State auditors found the San Ysidro School District’s former superintendent and his top deputy engaged in possible financial fraud and misuse of district funds, and they recommended their findings be turned over to the District Attorney’s Office.
Why this matters
The San Ysidro School District, which serves some of the poorest students in San Diego County, has been roiled in scandal and controversy in recent years. It has faced bankruptcy and the federal court conviction of a former superintendent in a pay-to-play scheme.
The auditors’ report was made public Thursday night when Paul Gothold, the county schools superintendent, delivered the findings to the San Ysidro school board. He said he would be sharing them Friday morning with the district attorney as well as California’s controller and superintendent of public instruction, as the auditors urged.
The audit also found fault with the school board, saying the trustees failed to discuss at public meetings major amendments that were made to the two top administrators’ contracts. The trustees also failed to make the contracts publicly available as required by law, the audit said.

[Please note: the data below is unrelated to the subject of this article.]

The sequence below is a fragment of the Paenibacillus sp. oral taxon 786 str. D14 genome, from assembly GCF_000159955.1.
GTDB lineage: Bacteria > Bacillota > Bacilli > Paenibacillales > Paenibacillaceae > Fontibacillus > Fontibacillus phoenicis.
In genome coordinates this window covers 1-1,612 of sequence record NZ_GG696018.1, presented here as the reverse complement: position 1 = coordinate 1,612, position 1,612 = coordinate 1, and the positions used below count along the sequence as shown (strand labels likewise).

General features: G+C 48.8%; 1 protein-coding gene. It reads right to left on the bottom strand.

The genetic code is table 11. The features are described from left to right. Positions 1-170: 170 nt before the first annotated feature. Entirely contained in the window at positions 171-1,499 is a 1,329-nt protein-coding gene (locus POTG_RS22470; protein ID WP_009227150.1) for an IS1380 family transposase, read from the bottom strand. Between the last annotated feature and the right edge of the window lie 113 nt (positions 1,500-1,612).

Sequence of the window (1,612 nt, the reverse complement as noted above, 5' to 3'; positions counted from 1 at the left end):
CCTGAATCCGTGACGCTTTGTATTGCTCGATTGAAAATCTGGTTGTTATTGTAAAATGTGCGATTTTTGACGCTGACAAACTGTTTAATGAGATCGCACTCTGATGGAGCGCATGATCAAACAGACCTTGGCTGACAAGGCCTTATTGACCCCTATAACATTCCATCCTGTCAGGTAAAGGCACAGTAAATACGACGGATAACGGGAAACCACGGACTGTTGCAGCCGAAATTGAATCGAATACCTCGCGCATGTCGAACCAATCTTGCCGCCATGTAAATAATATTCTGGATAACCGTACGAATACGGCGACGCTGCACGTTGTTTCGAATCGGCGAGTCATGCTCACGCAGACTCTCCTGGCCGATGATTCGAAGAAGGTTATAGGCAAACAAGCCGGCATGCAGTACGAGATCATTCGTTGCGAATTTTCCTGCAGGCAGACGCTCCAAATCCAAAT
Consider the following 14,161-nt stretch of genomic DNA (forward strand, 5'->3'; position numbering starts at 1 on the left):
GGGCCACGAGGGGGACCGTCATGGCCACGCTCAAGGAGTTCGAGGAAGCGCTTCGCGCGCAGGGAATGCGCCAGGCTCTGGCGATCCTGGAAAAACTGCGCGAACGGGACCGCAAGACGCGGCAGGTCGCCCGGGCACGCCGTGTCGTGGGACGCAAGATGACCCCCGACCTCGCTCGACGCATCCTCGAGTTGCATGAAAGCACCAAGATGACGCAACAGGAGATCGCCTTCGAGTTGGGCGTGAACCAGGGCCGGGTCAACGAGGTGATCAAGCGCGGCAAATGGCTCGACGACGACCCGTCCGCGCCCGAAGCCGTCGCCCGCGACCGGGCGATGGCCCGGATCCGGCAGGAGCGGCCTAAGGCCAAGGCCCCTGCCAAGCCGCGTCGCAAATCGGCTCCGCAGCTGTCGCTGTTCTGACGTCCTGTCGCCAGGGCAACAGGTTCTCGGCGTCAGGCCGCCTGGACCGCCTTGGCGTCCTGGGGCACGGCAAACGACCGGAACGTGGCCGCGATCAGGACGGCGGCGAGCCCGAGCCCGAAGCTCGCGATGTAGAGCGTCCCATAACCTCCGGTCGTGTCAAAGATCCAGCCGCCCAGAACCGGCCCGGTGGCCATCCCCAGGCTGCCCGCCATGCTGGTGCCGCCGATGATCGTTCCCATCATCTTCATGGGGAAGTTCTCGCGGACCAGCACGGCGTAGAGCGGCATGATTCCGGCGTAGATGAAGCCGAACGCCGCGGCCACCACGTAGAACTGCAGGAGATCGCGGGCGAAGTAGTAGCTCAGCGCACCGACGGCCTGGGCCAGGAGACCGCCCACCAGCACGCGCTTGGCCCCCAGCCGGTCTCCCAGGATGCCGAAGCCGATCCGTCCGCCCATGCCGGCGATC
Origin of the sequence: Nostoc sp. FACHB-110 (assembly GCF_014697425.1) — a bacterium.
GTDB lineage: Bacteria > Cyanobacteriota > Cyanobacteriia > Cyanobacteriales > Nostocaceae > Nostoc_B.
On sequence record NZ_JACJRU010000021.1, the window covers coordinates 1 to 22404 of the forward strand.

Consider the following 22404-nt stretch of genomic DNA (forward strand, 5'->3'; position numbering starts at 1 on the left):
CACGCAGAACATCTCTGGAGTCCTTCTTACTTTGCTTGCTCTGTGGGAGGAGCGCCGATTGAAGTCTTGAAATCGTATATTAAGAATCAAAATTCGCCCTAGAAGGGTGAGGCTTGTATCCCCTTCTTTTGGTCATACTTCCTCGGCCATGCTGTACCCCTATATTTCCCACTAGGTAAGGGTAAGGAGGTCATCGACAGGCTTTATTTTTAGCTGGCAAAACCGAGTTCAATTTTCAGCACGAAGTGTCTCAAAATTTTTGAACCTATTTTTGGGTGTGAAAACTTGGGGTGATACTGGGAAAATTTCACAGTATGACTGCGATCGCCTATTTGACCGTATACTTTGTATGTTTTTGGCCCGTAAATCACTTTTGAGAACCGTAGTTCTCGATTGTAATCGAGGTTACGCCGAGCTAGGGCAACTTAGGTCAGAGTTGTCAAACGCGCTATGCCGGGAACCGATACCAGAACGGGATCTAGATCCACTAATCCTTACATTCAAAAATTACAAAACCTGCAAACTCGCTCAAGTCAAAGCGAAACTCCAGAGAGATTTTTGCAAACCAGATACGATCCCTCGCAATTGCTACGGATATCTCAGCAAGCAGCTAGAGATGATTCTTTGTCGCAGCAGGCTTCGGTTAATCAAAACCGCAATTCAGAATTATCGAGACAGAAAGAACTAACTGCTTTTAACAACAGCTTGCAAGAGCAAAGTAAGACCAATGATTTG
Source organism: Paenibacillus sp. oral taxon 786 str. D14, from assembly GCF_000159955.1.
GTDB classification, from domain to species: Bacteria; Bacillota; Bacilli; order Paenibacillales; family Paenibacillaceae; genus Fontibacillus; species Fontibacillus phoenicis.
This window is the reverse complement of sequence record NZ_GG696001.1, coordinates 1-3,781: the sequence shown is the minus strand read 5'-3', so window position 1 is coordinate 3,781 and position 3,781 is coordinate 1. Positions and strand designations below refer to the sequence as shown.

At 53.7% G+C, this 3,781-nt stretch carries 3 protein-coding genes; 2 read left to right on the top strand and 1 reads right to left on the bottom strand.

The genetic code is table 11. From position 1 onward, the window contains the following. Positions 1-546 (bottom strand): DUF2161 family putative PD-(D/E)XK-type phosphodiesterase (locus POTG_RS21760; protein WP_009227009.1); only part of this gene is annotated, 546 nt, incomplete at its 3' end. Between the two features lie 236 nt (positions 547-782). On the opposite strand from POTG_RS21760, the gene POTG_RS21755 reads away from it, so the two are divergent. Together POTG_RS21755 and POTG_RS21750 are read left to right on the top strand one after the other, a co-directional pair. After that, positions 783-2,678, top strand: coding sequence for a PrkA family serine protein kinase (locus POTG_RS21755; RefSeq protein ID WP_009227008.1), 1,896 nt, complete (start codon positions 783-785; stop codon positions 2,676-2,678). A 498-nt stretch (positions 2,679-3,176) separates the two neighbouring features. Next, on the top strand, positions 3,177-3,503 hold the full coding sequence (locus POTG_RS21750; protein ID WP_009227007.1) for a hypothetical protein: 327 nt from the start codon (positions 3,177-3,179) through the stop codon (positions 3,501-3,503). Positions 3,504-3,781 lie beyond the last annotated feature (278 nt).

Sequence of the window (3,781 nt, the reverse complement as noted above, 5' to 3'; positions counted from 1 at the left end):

Gothold told the board: “Your district must formally notify (me) within 15 days of today with proposed actions related to the audit’s findings.”
He said the audit “also identified other areas within the district that require further exploration. As a result, I have requested a second audit to examine contract agreements with outside parties.”
Former Superintendent Julio Fonseca was paid at least $1 million in total compensation for the 26 months that he headed the San Ysidro School District, making him the highest paid school district superintendent in San Diego County and the second highest paid in California based on data from Transparent California.
The audit investigated possible financial misdeeds by Fonseca, who resigned in September, and his deputy, Jose Arturo Sanchez-Macias. Sanchez-Macias served as interim superintendent for about two months following Fonseca’s departure. He also resigned as questions continued over the pair’s management of the district, which is one of the poorest in San Diego County.
Among the audit’s findings: